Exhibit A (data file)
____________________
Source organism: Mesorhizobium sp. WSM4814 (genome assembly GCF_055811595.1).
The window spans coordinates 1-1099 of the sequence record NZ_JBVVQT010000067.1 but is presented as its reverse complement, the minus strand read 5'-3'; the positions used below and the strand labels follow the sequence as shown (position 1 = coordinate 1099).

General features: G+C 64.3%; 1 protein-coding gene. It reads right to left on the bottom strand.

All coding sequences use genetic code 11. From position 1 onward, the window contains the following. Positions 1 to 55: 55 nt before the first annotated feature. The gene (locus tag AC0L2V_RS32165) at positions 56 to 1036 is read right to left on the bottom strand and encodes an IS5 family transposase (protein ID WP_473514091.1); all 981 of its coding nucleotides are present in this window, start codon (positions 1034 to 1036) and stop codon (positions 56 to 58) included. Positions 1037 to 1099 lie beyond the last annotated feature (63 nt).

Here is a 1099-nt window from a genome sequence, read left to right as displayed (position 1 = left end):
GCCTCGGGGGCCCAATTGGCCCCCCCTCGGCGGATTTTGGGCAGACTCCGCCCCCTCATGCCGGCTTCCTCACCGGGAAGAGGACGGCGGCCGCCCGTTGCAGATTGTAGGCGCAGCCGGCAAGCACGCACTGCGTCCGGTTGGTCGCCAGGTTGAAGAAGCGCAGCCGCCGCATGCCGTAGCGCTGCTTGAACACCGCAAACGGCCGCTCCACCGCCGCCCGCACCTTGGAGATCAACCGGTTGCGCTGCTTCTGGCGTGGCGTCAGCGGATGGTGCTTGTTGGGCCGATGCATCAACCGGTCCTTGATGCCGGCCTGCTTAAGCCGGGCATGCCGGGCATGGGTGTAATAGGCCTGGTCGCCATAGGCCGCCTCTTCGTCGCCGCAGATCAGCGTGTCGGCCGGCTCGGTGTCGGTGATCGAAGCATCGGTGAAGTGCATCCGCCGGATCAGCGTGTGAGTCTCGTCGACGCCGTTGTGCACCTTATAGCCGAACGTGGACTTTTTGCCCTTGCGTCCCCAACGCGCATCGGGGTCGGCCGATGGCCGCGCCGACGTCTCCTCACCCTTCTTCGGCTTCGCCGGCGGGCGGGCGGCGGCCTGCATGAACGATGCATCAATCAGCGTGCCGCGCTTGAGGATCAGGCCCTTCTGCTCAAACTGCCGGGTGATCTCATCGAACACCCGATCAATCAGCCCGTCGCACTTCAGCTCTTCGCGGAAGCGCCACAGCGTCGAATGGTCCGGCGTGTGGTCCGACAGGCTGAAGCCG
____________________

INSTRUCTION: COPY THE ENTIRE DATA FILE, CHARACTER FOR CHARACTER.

Source organism: Mesorhizobium sp. WSM4814 (genome assembly GCF_055811595.1).
The window spans coordinates 1-1099 of the sequence record NZ_JBVVQT010000067.1 but is presented as its reverse complement, the minus strand read 5'-3'; the positions used below and the strand labels follow the sequence as shown (position 1 = coordinate 1099).

General features: G+C 64.3%; 1 protein-coding gene. It reads right to left on the bottom strand.

All coding sequences use genetic code 11. From position 1 onward, the window contains the following. Positions 1 to 55: 55 nt before the first annotated feature. The gene (locus tag AC0L2V_RS32165) at positions 56 to 1036 is read right to left on the bottom strand and encodes an IS5 family transposase (protein ID WP_473514091.1); all 981 of its coding nucleotides are present in this window, start codon (positions 1034 to 1036) and stop codon (positions 56 to 58) included. Positions 1037 to 1099 lie beyond the last annotated feature (63 nt).

Here is a 1099-nt window from a genome sequence, read left to right as displayed (position 1 = left end):
GCCTCGGGGGCCCAATTGGCCCCCCCTCGGCGGATTTTGGGCAGACTCCGCCCCCTCATGCCGGCTTCCTCACCGGGAAGAGGACGGCGGCCGCCCGTTGCAGATTGTAGGCGCAGCCGGCAAGCACGCACTGCGTCCGGTTGGTCGCCAGGTTGAAGAAGCGCAGCCGCCGCATGCCGTAGCGCTGCTTGAACACCGCAAACGGCCGCTCCACCGCCGCCCGCACCTTGGAGATCAACCGGTTGCGCTGCTTCTGGCGTGGCGTCAGCGGATGGTGCTTGTTGGGCCGATGCATCAACCGGTCCTTGATGCCGGCCTGCTTAAGCCGGGCATGCCGGGCATGGGTGTAATAGGCCTGGTCGCCATAGGCCGCCTCTTCGTCGCCGCAGATCAGCGTGTCGGCCGGCTCGGTGTCGGTGATCGAAGCATCGGTGAAGTGCATCCGCCGGATCAGCGTGTGAGTCTCGTCGACGCCGTTGTGCACCTTATAGCCGAACGTGGACTTTTTGCCCTTGCGTCCCCAACGCGCATCGGGGTCGGCCGATGGCCGCGCCGACGTCTCCTCACCCTTCTTCGGCTTCGCCGGCGGGCGGGCGGCGGCCTGCATGAACGATGCATCAATCAGCGTGCCGCGCTTGAGGATCAGGCCCTTCTGCTCAAACTGCCGGGTGATCTCATCGAACACCCGATCAATCAGCCCGTCGCACTTCAGCTCTTCGCGGAAGCGCCACAGCGTCGAATGGTCCGGCGTGTGGTCCGACAGGCTGAAGCCG